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Although this image is not of a planet, it is of a planetary satellite and I can't find anywhere more appropriate to post it.
Last summer I imaged (the locations of) some satellites of Jupiter and Saturn but have only just got around to processing them. One target was Albiorix, aka Saturn XXVI. Discovered in 2000, it is only 30km across, roughly half the diameter of the M25 motorway. At the time of observation it was magnitude V=21.5.
62 1-minute subs taken with an unfiltered SX814 on a 0.4m Dilworth were stacked on the mean motion of the satellite and the result compared with the MPC ephemeris and the DSS2 images. The stars are trailed; the faintest one nearby is catalogued at g=20.68 in Gaia EDR3. Its trailed image is marked with the asterisk and red arrow. Despite the low signal to noise, Albiorix shows up untrailed in precisely the correct location; there are no stars of comparable brightness at that position in DSS2 and there were no asteroids thereabouts at that time according to the MPC, so I'm reasonably confident of the identification.
Shooting date: 10/16/2020; Shooting time 23:00 - 23:55; UT + 3h; Location: village #Dinskaya, #Krasnodar Territory; Equipment: Telescope Sky-Watcher 150 / 750PDS; Mount: Sky-Watcher Heq5 Pro SynScan; LB 3x #Televue Powermate; #ZWO ASI 120MC camera; Visible diameter 22.04 sec. arcs; Gloss -2.37; Azimuth 134.31 °; Height 42 °; The illumination of the planet by the Sun is 97.7%; Distance from Earth to Mars 63.5 million km; km; Roller 120 sec Crop video frames 8 bit, 380x380, 30% of 12,615, (69) FPS; Software: FireCapture; gain 36 (36%), exposure 7,000ms, Brightness (offset) = 9, Histogram = 60%; PIPP; AS3; RS6; PS CC (2020)
The March edition of the Binocular Sky Newsletter is ready. As well as the usual overview of DSOs, variable and double stars, this month we have:
The "extra" star in Cygnus Goodbye Uranus Vesta at opposition Grazing occultation of 52 Geminorum A look at mass segregation in open clusters I hope this helps you to enjoy these spring nights with your binoculars or small telescopes.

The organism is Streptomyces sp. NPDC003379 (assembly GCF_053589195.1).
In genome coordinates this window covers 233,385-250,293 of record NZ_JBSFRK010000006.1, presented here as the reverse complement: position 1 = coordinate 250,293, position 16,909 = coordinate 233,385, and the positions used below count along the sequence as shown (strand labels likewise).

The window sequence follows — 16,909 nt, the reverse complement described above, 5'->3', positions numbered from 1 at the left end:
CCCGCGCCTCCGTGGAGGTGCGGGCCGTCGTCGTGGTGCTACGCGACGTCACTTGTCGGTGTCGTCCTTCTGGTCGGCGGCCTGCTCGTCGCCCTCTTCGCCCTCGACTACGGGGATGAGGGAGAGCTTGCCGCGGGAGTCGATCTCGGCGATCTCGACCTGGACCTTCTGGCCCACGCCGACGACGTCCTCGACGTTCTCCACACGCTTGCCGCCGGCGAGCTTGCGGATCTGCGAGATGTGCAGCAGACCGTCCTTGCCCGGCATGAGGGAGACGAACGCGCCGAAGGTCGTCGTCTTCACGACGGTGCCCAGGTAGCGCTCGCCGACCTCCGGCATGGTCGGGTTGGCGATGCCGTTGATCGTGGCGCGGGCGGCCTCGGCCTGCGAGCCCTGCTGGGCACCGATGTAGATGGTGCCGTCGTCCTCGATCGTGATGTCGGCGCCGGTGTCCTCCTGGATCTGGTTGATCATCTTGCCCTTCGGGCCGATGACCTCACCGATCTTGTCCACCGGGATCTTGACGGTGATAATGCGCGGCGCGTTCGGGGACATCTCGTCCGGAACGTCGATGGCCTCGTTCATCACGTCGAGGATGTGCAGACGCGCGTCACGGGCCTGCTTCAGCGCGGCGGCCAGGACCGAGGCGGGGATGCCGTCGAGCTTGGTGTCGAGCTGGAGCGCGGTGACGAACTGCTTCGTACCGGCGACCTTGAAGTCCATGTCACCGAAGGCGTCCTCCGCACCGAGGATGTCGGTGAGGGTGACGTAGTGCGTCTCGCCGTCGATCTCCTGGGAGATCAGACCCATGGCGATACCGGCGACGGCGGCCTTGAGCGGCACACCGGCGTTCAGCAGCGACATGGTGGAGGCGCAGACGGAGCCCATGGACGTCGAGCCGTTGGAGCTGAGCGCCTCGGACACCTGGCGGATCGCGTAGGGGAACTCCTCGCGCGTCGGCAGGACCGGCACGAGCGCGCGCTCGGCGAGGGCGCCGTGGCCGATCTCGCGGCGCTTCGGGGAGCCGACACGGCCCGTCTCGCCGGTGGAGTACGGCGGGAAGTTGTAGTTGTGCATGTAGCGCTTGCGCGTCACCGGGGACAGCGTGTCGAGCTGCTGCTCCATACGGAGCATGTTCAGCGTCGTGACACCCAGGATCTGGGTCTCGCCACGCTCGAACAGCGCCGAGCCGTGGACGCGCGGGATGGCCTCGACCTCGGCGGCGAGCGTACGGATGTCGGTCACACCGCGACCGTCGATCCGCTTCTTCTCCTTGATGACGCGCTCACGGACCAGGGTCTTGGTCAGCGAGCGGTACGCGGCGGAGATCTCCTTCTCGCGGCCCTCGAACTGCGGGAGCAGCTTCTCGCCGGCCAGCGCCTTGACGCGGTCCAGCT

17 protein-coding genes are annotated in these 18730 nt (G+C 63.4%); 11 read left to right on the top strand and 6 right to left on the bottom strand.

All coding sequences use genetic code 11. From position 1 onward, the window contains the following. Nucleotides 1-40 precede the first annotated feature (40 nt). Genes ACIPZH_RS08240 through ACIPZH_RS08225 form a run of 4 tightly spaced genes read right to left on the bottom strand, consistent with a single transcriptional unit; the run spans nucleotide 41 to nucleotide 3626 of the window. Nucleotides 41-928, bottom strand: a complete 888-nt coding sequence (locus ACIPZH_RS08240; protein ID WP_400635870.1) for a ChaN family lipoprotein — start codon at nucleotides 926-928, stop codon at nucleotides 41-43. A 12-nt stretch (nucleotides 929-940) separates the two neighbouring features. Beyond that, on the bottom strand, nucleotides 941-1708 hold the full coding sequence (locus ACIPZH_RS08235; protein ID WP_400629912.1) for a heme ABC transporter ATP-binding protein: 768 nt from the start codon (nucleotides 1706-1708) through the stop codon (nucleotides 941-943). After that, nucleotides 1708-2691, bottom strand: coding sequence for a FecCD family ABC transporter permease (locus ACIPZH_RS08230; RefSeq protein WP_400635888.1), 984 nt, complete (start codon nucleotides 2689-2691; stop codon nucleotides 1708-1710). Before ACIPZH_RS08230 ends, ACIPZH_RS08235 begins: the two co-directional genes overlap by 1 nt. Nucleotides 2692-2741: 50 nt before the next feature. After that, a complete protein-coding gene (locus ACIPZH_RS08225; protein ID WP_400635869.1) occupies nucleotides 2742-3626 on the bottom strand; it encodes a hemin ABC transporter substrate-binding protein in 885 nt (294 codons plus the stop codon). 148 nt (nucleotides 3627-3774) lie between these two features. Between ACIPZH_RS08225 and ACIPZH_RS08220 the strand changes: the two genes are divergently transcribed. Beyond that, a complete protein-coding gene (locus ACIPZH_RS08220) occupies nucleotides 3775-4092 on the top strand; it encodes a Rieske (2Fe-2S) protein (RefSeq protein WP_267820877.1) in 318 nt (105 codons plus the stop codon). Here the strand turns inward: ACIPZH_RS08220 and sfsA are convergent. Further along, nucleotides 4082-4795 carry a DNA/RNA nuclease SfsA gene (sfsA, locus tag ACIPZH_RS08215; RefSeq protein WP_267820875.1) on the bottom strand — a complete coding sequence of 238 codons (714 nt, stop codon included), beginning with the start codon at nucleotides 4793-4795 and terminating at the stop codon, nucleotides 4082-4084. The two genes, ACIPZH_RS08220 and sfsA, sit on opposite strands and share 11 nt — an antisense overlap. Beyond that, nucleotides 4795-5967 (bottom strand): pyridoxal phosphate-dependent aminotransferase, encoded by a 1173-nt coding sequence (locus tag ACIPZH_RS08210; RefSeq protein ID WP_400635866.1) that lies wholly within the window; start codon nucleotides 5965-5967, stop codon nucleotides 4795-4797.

To pick up your free copy, just head over to http://binocularsky.com and click on the Newsletter tab, where you can subscribe (also free, of course) to have it emailed each month, and get archived copies.
After many hours of fiddling round with Registax wavelet settings to process my own solar system images, I've always been curious as to how it actually works. In doing so I've put together my own image sharpening program which does something similar to Registax wavelets. For comparison, I've also added some general purpose deconvolution techniques which you'll probably be familiar with from other image processing software (like Wiener inverse filtering, Richardson-Lucy, etc). In choosing a point spread function to deconvolve with, one suprising result was that the typical stack outputs from Autostakkert work best with a Lorentz point spread function (with a minor modification). Deconvolving with a Gaussian point spread function doesn't really work. Deep-sky images seem to deconvolve best with a Moffat point spread function (which is to be expected - it's already well established that star profiles in long exposures are best approximated with a Moffat function).
On the whole, it's unlikely that you can sharpen solar system images much more in this program than you already can in Registax. You can see results from Registax wavelet (sharpening layers), inverse filtering (e.g. Wiener), and iterative deconvolution (e.g. Landweber) below. They all give very similar results. In all the techniques there's a similar trade-off between less noise but less detail vs more noise but more detail.
There are some quick start notes on the first page of the Readme here:
There are some examples of deconvolved images here (move mouse over image to see before/after):
Image credits are on the hyperlinks
The Windows download is here:
Example solar system tifs to experiment with are here:
And the project page is here (with Source code in the src folder)
If anyone finds it useful, do post here how it compares to other tools you use for solar system image sharpening.
The download and the source code are free, you can use it unrestricted for any purpose. The OpenCV and OpenCVCSharp components which my program use have licence information at the end of the Readme.pdf.